A comparable conclusion is reached in the even more recent Mary I by John Edwards, who asserts that her “achievement as England’s first recognized sovereign queen has been effectively usurped by her half-sister,” and that “Mary’s historical clothes have been stolen by Elizabeth.” Both authors draw a broadly similar picture of the queen and her reign, but Edwards’s biography, while making for denser reading than Whitelock’s, which tends toward the episodic, gains from being written by a historian who has published extensively on fifteenth- and sixteenth-century Spain. Drawing on his close knowledge of the Spanish and international background, and of the spiritual cross-currents of the Reformation and Counter-Reformation, Edwards is able to situate Mary more authoritatively than Whitelock in European as well as English history. This Continental dimension to the story of a reign that cannot be fully understood if treated purely as an episode in English national history makes Edwards’s book the most comprehensive and convincing account to date.
Both authors emphasize the importance of Mary’s Spanish heritage, and depict a woman well-educated, like her mother, Catherine of Aragon, who had inherited in full measure the tenacity and extreme devoutness of her own mother, Isabella of Castile; and Isabella’s marriage to Ferdinand of Aragon while heiress presumptive to the crown of Castile would offer useful precedents for the arrangements surrounding Mary’s marriage to Isabella’s great-grandson, Philip of Spain. These arrangements raised delicate and complicated issues for both parties. Philip, the heir to the Spanish throne, was still only a prince, and, as such, would find himself in the intolerable position of being subordinate to his wife, the queen of England. This was rectified at the wedding ceremony, held in Winchester Cathedral in July 1554, when letters patent from his father, the emperor, created him king of Naples, one of Charles V’s many dominions. Philip and Mary were thus jointly proclaimed “King and Queen of England, Naples, Jerusalem, Ireland and France….” But as king of England, what powers would Philip possess? Just as there were no precedents for a queen regnant in England, so also there were none for a king consort.
Mary’s councillors, worried about the potential consequences of a foreigner on the English throne, insisted on a series of strict conditions before the marriage could go ahead. By the terms of the marriage treaty Philip’s powers were severely restricted. Mary, for instance, retained absolute control over all public appointments. If the marriage produced a child, he or she would inherit England and the Netherlands, while it was envisaged that in Spain itself Philip’s son by his first marriage, Don Carlos, would in due course inherit the crown. If Mary died before Philip, neither he nor Don Carlos would have any claim to the English throne.
Philip made it clear in a secret document that he had no intention of binding himself and his heirs in this way, but he was prepared for the time being to play along with the arrangements, although deeply resentful that the English resolutely refused to allow him a coronation. On the other hand, when the new coinage depicted Philip in a position of superiority on Mary’s right, it was the turn of the English to feel aggrieved. Cosovereignty was never going to be easy, but Philip played a weak hand with some skill, and Mary, infatuated with her husband, was in general willing to accommodate herself to his wishes.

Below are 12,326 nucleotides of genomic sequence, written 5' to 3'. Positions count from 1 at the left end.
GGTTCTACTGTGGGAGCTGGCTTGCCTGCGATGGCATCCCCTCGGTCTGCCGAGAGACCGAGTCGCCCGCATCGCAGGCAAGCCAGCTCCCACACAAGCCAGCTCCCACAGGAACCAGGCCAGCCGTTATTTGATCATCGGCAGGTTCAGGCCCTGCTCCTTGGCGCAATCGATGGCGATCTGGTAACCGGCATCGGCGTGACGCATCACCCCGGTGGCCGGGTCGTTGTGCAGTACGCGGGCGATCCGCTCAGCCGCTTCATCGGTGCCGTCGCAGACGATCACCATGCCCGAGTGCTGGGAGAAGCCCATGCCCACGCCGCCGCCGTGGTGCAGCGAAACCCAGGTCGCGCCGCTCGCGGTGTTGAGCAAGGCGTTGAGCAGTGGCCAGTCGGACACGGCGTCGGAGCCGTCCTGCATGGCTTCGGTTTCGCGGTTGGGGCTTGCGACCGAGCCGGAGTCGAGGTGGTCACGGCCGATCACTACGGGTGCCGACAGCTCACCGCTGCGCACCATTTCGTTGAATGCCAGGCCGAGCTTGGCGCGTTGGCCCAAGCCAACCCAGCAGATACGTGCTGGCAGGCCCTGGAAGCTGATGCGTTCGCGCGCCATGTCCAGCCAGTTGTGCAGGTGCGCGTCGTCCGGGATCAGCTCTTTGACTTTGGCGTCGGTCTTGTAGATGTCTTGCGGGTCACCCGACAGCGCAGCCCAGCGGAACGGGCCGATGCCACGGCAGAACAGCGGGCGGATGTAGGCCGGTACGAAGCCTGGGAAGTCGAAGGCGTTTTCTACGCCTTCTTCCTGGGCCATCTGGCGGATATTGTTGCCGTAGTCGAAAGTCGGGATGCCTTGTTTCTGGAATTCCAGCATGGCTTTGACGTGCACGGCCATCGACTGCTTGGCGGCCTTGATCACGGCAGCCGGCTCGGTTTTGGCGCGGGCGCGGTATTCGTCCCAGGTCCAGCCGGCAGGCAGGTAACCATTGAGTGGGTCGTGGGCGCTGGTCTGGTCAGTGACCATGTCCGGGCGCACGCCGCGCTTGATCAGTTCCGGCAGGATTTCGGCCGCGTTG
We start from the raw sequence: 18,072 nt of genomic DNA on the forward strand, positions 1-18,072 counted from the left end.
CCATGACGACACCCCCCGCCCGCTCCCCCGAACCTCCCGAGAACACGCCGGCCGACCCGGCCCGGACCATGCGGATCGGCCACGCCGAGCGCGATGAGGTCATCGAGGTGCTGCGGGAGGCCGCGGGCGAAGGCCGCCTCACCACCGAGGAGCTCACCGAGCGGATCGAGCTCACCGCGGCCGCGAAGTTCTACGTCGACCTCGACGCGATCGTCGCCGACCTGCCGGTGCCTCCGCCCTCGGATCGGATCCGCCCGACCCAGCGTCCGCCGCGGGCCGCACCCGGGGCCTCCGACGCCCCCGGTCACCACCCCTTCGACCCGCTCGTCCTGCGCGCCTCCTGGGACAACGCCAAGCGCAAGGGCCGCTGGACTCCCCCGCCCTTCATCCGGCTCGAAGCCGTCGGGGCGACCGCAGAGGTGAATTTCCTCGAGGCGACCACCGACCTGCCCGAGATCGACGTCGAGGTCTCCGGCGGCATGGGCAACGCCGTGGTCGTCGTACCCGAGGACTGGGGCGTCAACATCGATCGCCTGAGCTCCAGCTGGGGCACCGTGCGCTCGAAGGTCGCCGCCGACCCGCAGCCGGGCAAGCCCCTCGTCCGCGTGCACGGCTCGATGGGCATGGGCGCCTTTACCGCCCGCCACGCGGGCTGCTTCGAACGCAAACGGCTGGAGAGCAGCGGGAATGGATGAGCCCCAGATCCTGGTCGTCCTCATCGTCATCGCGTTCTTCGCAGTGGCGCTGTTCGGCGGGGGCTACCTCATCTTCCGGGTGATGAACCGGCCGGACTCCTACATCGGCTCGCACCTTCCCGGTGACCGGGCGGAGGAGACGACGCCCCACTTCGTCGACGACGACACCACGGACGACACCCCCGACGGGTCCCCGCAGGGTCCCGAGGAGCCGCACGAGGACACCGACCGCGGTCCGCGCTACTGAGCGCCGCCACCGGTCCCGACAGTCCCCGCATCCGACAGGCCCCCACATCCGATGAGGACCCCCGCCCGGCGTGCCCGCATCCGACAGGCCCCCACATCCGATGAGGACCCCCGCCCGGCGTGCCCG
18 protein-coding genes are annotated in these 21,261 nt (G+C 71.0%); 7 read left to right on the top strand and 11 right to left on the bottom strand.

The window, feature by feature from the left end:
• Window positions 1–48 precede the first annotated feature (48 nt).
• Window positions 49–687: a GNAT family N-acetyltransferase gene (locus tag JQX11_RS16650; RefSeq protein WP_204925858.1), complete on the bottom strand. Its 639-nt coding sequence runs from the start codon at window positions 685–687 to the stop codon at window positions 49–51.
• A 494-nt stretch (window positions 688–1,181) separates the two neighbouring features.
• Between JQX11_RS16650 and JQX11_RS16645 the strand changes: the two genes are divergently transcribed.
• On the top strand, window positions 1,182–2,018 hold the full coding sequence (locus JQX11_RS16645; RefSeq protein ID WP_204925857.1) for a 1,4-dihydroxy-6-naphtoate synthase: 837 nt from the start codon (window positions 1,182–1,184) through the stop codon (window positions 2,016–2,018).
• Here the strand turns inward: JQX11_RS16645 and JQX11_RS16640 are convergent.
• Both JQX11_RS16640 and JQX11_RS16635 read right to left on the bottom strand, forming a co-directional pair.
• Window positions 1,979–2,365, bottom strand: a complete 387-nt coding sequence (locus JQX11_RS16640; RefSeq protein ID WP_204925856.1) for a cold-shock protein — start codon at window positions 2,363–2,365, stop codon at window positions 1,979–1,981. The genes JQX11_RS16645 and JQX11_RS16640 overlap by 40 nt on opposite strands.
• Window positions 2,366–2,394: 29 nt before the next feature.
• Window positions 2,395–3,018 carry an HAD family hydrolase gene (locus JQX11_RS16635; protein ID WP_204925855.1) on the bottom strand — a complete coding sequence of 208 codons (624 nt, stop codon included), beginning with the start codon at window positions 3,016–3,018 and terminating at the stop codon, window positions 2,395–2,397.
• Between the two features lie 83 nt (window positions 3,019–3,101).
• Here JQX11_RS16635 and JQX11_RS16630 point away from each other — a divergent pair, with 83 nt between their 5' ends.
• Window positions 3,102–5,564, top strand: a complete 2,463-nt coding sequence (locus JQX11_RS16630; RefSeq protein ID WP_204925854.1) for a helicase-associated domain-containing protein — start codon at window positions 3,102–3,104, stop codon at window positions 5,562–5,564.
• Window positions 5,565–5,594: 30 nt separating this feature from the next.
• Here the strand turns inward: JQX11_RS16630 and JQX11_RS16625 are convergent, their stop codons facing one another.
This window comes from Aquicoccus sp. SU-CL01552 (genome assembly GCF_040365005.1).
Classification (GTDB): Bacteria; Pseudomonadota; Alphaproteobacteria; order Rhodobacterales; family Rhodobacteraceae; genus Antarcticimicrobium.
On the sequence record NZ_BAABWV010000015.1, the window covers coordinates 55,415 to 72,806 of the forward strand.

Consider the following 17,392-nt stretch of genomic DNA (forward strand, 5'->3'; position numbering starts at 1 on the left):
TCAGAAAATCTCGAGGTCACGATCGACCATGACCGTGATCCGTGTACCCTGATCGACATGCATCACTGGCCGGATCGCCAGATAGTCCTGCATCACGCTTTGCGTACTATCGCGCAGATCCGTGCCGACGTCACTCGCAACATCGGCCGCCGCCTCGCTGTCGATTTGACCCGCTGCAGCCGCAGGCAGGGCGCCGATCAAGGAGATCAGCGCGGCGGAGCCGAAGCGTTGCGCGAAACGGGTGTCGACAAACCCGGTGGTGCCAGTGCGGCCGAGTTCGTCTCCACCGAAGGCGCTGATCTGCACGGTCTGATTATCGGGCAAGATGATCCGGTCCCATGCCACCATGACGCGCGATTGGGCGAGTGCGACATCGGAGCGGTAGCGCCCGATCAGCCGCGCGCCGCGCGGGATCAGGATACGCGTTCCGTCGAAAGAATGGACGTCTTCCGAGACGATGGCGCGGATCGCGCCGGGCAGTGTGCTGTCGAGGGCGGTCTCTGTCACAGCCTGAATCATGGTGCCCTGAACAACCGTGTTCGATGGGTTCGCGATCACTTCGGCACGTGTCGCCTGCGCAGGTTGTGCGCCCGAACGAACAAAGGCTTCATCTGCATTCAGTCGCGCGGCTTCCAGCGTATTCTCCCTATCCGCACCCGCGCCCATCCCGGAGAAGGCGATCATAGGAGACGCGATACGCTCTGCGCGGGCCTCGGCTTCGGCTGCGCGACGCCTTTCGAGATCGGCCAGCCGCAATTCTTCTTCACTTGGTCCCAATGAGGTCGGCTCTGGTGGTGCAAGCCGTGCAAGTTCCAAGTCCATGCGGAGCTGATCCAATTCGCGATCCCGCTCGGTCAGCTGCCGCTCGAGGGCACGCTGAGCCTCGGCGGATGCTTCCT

During the year he spent in England, from July 1554 to August 1555, before going back to Brussels, he influenced the Council’s policy decisions, introduced important administrative changes, and intervened in major appointments. He was also determined to involve England in the Habsburg conflict with France, and—after succeeding his father as king of Spain in 1556—was back in England for a few months in 1557 to secure its military support for war on the continent. Like his father before him he saw England as essential to the Habsburg geopolitical system, and within months of Mary’s death in 1558 he was making overtures for a marriage to his former sister-in-law Elizabeth, her successor on the English throne.
He made the overtures reluctantly, in the hope of preventing England from breaking loose once again from Rome. It may have come as a relief that they were not successful. The precedents set by his marriage to Mary were discouraging, at the personal as well as the political level. The shared Spanish heritage was not sufficient to bridge the gap created by age and temperament, and, oddly enough, that heritage does not seem at first to have included an ability on Mary’s part to speak the language. At their initial encounter, two days before the wedding, Philip spoke in Spanish and Mary in French. The reason may well be that, although she must have heard Spanish spoken around her in her early years, she was separated from her mother at the age of nine when she was sent to the Welsh Marches with a household of her own, and never saw her again after 1531, when Henry finally abandoned Catherine and ordered mother and daughter to be kept permanently apart.
They did, however, maintain a clandestine correspondence, in which, as Whitelock says, Catherine communicated to her daughter a sense of “shared martyrdom.” That sense of martyrdom may well have helped carry Mary through the mental and physical sufferings of the terrible years of deprivation and humiliation, and put iron into her soul as she awaited an always uncertain fate. Not surprisingly, when she finally ascended the throne of an England that seemed in danger of toppling into civil war over matters of religion and the disputed succession, she saw the hand of providence at work. Against all the odds, the legitimacy of her birth and her royal rights had at last been vindicated. In the circumstances it was natural that she should see herself as the humble instrument of God chosen for the execution of His grand design, the restoration of England to obedience to Rome.